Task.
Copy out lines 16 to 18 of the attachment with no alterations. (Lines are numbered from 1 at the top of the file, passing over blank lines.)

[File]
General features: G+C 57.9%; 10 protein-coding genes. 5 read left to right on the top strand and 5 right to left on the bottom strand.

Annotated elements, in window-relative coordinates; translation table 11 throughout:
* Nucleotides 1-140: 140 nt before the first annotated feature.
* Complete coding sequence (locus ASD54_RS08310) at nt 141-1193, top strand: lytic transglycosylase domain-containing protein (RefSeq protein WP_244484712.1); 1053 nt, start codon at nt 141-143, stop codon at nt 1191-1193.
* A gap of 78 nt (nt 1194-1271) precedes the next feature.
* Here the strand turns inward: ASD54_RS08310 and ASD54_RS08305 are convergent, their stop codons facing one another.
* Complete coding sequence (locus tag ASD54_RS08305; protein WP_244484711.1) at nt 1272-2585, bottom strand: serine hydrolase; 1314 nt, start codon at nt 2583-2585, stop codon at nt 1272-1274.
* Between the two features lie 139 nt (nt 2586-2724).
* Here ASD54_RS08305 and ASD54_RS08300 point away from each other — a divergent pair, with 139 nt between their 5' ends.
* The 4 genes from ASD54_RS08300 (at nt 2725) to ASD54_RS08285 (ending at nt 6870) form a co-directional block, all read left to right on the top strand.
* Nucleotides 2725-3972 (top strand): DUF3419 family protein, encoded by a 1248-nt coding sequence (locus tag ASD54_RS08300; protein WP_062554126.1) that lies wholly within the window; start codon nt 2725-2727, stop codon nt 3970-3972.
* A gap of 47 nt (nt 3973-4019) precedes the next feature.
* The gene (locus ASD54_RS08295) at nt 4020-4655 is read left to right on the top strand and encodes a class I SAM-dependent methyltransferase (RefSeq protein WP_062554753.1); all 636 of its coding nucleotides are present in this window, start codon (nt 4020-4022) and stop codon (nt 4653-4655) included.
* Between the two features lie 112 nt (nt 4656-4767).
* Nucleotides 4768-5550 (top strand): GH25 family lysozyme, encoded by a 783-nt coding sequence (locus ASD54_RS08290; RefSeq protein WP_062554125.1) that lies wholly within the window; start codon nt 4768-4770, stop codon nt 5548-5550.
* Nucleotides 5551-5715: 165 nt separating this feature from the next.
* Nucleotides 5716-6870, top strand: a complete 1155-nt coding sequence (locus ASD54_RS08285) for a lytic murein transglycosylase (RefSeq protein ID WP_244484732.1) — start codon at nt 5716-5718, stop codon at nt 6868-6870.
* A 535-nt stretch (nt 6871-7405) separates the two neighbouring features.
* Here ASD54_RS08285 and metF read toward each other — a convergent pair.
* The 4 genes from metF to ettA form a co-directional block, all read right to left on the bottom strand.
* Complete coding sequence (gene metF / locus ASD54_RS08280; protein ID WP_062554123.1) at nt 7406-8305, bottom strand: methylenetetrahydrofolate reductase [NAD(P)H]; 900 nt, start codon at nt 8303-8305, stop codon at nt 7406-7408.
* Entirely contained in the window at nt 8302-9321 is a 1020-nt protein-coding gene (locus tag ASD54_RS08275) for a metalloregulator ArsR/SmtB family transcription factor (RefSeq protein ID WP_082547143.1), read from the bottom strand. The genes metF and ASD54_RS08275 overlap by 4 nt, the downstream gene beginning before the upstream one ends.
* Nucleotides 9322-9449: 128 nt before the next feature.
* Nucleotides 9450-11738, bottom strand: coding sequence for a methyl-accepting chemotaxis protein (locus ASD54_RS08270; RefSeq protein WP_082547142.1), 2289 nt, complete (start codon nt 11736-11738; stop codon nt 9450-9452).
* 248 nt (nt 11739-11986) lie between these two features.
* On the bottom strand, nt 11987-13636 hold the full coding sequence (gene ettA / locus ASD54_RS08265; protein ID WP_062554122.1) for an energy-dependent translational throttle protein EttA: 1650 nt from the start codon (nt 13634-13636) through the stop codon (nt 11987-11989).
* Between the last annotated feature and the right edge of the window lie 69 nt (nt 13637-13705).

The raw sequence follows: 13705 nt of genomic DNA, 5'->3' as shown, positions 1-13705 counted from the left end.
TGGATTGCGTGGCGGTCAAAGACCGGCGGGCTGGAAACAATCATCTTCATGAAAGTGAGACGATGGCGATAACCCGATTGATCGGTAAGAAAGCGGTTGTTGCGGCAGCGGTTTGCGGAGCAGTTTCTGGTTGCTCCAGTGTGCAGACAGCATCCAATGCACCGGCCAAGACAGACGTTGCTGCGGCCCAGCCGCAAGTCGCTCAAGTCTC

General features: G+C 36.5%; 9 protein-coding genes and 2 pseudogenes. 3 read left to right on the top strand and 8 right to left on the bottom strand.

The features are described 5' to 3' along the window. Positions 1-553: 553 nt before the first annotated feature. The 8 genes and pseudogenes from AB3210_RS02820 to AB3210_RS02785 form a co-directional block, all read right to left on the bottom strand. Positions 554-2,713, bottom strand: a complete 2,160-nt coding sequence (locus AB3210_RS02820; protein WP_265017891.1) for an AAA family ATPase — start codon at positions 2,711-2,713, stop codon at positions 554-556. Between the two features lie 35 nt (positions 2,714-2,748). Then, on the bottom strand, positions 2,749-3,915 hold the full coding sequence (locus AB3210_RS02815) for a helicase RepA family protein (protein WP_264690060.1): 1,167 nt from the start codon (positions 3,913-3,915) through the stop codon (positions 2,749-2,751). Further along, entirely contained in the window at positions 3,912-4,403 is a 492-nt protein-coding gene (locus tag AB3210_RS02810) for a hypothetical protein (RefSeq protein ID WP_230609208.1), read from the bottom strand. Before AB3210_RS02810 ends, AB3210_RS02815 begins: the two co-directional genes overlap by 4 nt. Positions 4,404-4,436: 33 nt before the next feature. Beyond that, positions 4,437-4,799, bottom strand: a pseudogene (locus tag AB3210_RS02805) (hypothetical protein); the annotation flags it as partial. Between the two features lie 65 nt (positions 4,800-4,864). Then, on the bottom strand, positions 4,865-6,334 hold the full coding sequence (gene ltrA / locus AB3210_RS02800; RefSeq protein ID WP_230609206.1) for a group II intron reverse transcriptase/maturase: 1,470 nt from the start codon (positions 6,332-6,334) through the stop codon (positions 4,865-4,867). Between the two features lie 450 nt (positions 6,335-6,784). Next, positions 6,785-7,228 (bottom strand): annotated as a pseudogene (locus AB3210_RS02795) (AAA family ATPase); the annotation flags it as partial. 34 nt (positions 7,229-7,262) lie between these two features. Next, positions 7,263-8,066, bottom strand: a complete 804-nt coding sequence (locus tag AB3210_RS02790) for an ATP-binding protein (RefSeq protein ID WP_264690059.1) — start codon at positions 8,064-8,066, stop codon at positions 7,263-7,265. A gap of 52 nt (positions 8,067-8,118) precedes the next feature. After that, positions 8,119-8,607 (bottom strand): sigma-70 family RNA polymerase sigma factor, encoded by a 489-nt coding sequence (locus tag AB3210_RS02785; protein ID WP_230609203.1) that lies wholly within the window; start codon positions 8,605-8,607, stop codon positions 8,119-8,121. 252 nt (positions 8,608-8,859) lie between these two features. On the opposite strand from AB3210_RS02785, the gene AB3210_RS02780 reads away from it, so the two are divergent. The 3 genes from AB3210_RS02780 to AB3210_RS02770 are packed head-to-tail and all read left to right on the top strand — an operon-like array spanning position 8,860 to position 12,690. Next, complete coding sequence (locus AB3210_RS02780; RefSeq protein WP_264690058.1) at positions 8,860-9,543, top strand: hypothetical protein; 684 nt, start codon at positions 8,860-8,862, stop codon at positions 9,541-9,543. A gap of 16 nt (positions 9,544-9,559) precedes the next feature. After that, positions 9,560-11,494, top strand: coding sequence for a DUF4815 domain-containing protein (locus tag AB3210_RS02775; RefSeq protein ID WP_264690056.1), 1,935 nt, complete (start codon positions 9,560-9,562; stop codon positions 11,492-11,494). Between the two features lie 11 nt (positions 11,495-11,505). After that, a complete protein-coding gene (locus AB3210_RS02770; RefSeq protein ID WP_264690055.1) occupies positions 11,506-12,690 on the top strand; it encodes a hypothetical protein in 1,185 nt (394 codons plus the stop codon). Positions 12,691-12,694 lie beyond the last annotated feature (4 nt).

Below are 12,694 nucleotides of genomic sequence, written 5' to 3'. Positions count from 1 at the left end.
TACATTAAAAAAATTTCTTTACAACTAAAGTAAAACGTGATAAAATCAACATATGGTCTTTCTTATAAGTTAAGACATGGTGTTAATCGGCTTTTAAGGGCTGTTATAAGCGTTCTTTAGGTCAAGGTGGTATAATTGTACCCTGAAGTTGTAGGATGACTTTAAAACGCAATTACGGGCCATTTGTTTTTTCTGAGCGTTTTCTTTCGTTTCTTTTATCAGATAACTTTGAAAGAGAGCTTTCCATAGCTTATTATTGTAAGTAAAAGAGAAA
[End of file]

* Nucleotides 5551-5715: 165 nt separating this feature from the next.
* Nucleotides 5716-6870, top strand: a complete 1155-nt coding sequence (locus ASD54_RS08285) for a lytic murein transglycosylase (RefSeq protein ID WP_244484732.1) — start codon at nt 5716-5718, stop codon at nt 6868-6870.
* A 535-nt stretch (nt 6871-7405) separates the two neighbouring features.